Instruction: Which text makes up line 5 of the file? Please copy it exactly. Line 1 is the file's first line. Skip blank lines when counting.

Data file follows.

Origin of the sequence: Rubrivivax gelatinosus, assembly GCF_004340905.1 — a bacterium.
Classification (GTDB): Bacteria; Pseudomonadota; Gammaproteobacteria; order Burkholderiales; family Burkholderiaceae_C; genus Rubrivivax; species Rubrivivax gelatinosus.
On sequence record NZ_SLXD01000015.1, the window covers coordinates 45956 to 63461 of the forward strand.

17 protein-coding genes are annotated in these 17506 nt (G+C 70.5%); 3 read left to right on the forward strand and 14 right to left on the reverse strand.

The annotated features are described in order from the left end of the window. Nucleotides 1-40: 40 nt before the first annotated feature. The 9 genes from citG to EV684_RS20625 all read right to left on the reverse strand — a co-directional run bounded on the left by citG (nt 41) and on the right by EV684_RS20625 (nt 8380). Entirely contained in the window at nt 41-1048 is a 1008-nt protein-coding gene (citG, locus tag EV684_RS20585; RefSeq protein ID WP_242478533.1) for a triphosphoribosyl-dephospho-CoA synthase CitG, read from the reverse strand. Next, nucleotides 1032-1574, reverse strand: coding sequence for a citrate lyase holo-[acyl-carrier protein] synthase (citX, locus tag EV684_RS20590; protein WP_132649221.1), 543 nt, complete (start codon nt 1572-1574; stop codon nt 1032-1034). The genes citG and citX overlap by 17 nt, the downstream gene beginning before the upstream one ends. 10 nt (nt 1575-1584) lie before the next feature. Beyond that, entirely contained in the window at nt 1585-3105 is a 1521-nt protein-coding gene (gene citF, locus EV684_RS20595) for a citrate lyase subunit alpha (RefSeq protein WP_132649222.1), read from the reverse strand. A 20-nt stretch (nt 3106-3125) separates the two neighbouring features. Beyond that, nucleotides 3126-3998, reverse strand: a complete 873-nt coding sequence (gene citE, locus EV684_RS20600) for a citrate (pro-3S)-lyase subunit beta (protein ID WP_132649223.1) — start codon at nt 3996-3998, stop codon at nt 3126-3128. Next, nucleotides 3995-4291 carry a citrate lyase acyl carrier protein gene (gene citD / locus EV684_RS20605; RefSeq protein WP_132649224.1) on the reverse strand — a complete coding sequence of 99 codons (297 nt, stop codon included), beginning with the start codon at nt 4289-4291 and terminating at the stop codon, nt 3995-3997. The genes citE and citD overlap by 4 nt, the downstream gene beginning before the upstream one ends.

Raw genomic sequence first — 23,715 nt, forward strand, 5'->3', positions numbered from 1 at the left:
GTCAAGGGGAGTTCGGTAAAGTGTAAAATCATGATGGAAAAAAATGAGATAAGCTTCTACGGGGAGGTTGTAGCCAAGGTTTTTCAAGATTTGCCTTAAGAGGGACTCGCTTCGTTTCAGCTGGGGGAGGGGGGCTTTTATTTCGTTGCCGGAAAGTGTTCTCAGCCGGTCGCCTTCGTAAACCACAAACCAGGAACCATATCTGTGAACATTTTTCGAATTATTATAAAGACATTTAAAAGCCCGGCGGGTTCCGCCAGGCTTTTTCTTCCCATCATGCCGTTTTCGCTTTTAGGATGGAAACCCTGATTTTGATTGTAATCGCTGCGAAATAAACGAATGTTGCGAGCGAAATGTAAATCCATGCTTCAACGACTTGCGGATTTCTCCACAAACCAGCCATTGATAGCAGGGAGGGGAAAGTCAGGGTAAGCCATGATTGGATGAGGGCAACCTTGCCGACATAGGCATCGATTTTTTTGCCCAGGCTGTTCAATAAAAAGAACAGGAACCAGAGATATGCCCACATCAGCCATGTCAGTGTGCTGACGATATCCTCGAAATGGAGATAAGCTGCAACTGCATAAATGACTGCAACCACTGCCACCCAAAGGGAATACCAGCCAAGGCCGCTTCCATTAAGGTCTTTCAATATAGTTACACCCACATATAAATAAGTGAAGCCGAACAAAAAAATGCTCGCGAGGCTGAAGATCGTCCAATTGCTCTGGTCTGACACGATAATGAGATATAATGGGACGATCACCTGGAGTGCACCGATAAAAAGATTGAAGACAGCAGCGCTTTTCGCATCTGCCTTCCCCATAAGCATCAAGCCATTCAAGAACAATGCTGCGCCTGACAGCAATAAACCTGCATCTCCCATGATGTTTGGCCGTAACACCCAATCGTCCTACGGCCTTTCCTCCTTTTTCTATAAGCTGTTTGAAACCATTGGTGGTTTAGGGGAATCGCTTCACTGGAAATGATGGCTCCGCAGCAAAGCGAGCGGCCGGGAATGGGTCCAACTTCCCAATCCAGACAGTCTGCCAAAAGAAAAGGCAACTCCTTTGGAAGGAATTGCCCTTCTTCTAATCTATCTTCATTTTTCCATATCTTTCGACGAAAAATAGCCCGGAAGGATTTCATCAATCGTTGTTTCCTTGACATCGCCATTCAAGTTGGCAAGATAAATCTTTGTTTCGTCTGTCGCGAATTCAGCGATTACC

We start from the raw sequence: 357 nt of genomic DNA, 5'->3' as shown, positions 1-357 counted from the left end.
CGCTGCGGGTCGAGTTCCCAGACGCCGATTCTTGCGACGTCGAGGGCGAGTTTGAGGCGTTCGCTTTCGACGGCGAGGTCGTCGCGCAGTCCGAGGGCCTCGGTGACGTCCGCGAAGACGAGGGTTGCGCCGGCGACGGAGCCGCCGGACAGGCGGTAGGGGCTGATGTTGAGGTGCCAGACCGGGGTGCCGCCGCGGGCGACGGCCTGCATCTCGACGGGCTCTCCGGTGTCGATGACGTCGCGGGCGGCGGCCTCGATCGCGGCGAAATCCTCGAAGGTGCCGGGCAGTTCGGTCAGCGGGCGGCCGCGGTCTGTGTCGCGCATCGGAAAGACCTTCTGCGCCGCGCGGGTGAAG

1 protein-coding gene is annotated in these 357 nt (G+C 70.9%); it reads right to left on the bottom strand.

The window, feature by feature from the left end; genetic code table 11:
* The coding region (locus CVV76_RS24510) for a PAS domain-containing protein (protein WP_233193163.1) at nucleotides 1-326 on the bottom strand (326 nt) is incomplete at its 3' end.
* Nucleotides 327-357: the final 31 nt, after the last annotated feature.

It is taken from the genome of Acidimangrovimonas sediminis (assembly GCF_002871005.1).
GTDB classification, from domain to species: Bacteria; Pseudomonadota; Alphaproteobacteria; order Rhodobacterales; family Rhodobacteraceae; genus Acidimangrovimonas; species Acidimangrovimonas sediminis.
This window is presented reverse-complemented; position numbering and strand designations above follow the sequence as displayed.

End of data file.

The annotated features are described in order from the left end of the window. Nucleotides 1-40: 40 nt before the first annotated feature. The 9 genes from citG to EV684_RS20625 all read right to left on the reverse strand — a co-directional run bounded on the left by citG (nt 41) and on the right by EV684_RS20625 (nt 8380). Entirely contained in the window at nt 41-1048 is a 1008-nt protein-coding gene (citG, locus tag EV684_RS20585; RefSeq protein ID WP_242478533.1) for a triphosphoribosyl-dephospho-CoA synthase CitG, read from the reverse strand. Next, nucleotides 1032-1574, reverse strand: coding sequence for a citrate lyase holo-[acyl-carrier protein] synthase (citX, locus tag EV684_RS20590; protein WP_132649221.1), 543 nt, complete (start codon nt 1572-1574; stop codon nt 1032-1034). The genes citG and citX overlap by 17 nt, the downstream gene beginning before the upstream one ends. 10 nt (nt 1575-1584) lie before the next feature. Beyond that, entirely contained in the window at nt 1585-3105 is a 1521-nt protein-coding gene (gene citF, locus EV684_RS20595) for a citrate lyase subunit alpha (RefSeq protein WP_132649222.1), read from the reverse strand. A 20-nt stretch (nt 3106-3125) separates the two neighbouring features. Beyond that, nucleotides 3126-3998, reverse strand: a complete 873-nt coding sequence (gene citE, locus EV684_RS20600) for a citrate (pro-3S)-lyase subunit beta (protein ID WP_132649223.1) — start codon at nt 3996-3998, stop codon at nt 3126-3128. Next, nucleotides 3995-4291 carry a citrate lyase acyl carrier protein gene (gene citD / locus EV684_RS20605; RefSeq protein WP_132649224.1) on the reverse strand — a complete coding sequence of 99 codons (297 nt, stop codon included), beginning with the start codon at nt 4289-4291 and terminating at the stop codon, nt 3995-3997. The genes citE and citD overlap by 4 nt, the downstream gene beginning before the upstream one ends.